GAINESVILLE, Fla. - Jeff Driskel's last pass at Florida Field ended in severe pain.
He broke his right leg against Tennessee in September, causing him to miss the final nine games of the season and leaving the Gators reeling on offense.
Driskel got up and walked off the field after the gruesome injury, which gave teammates and coaches a new level of respect for their starting quarterback.
"He's as tough a competitor that I've been around," coach Will Muschamp said. "To have him walk off the field with what happened to him, he's a lot tougher than me. It just says something about his toughness, his mental edge and what he's got about him."
Nearly a year later, Driskel is healthy and hoping to lead the Gators back to prominence in the Southeastern Conference. Florida opens the season Saturday against Idaho, a seemingly overmatched opponent that should provide the Gators a better-than-decent chance at ending a seven-game losing streak.
But if the Gators are going to have the kind of season they envision - a turnaround similar to what fellow SEC teams Auburn and Missouri enjoyed last year - they need Driskel to stay healthy. It's something he hasn't done in three years in Gainesville.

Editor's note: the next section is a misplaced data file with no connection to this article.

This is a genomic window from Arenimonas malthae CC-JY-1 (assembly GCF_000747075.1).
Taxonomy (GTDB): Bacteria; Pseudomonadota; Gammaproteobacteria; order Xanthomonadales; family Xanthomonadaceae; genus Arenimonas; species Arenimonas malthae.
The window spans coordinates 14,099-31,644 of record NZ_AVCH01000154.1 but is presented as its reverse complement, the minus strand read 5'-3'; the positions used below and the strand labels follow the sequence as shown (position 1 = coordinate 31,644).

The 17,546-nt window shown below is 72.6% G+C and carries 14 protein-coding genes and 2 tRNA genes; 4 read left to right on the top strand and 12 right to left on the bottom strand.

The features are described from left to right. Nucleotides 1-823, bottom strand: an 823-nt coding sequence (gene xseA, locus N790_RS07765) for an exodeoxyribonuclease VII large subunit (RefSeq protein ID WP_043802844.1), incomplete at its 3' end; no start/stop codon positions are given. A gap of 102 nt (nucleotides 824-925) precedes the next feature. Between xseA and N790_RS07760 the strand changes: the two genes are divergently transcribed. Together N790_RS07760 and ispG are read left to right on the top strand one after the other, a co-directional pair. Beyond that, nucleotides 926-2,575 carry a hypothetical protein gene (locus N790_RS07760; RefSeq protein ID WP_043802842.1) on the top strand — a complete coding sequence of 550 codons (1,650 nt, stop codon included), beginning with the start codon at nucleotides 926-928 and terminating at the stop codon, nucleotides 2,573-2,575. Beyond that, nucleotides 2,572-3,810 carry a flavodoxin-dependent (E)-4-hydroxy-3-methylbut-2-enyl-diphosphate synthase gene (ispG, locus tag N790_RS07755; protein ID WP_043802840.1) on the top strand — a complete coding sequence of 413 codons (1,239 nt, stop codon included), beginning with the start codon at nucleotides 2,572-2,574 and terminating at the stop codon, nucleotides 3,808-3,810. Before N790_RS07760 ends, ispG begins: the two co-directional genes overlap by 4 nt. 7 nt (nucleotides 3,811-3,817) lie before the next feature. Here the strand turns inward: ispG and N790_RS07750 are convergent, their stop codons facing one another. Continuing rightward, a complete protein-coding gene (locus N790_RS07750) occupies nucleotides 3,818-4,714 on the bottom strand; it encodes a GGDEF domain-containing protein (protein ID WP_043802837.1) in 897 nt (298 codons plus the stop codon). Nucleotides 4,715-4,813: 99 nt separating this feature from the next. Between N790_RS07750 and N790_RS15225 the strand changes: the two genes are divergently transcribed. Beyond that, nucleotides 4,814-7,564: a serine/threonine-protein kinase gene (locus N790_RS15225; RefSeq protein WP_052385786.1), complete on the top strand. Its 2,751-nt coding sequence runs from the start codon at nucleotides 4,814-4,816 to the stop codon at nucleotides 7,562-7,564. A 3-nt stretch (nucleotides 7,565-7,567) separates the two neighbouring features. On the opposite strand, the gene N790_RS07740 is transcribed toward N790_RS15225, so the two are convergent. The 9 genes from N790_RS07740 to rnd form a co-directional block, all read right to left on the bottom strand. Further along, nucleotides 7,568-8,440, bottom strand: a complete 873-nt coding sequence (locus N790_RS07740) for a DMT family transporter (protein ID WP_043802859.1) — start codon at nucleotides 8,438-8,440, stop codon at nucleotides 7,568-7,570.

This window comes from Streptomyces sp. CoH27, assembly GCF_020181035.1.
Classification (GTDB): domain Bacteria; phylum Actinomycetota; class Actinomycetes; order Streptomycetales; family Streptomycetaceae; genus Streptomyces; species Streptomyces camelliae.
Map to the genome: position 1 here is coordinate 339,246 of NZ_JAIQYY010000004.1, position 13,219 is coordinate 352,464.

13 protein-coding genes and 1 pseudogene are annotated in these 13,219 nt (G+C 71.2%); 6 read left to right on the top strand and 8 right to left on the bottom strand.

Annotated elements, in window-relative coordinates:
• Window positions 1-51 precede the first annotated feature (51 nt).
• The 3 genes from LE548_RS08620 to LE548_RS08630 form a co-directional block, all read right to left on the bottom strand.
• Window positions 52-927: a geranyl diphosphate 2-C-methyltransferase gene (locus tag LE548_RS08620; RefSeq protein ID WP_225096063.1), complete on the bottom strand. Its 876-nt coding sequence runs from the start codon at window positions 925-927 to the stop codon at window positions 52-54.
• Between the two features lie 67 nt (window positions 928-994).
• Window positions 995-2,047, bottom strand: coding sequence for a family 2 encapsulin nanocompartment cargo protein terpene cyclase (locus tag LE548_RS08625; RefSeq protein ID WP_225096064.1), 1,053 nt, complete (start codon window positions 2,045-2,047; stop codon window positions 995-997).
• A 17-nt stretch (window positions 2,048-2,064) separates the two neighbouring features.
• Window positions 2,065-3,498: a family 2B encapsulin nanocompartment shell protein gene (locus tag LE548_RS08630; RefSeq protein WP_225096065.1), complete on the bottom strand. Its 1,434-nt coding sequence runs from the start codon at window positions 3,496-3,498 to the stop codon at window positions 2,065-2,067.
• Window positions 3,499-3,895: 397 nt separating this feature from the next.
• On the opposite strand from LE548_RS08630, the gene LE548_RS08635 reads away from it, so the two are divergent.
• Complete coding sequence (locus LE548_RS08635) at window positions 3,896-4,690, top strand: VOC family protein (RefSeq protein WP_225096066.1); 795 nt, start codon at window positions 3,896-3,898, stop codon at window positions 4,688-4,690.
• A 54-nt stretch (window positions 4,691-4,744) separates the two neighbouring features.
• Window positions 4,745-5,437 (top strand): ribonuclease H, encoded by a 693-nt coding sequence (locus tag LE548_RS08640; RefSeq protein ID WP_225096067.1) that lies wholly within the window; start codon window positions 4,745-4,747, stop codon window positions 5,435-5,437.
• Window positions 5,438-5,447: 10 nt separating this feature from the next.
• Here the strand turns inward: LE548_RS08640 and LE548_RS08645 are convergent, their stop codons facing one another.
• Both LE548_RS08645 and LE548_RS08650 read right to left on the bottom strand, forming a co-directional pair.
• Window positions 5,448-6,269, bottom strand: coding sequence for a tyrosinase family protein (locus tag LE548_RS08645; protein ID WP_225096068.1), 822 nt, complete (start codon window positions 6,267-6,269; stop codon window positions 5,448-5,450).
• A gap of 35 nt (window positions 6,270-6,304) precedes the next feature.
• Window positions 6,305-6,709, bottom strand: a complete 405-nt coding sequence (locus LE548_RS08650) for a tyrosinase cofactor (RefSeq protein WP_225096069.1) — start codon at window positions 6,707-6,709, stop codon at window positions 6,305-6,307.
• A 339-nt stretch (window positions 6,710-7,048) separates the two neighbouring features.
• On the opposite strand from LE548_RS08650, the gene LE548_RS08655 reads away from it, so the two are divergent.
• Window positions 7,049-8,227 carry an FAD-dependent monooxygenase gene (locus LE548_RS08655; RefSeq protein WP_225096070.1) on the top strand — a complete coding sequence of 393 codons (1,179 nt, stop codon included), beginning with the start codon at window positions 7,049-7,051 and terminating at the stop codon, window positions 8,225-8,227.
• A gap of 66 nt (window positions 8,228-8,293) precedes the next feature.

In an effort to keep Driskel upright, on the field and more comfortable, Florida overhauled its scheme after three years of ground-and-pound offense that resulted in more contempt than cheer.
Muschamp hired Kurt Roper as offensive coordinator, and the former Duke play-caller installed an up-tempo spread system that puts Driskel in the shotgun and gets the ball out of his hands considerably quicker than before.
"I think I understand what we're doing really well," Driskel said. "Schematically, where we want to go with the ball in certain situations, when we want to do run checks. I really do have an understanding of how to study film, how to look at an opponent and what to look for. All the time I've put in is really starting to payoff. The game has really slowed down a lot."
Driskel's season came to a halt in the first quarter against Tennessee when he fell to the ground following an interception that was returned for a touchdown.
Trainers wanted to cart him off the field, but he refused.
It was a memorable moment for Driskel, the team and the 90,000 in attendance.
"I wasn't trying to be a hero," said Driskel said. "I wasn't trying to have any kind of moment or anything like that. I don't know if it shows toughness or shows leadership, but at the end of the day, football is a tough sport and you've got to be able to show off that toughness at times. I'm just looking forward to this year and trying not to think about that."
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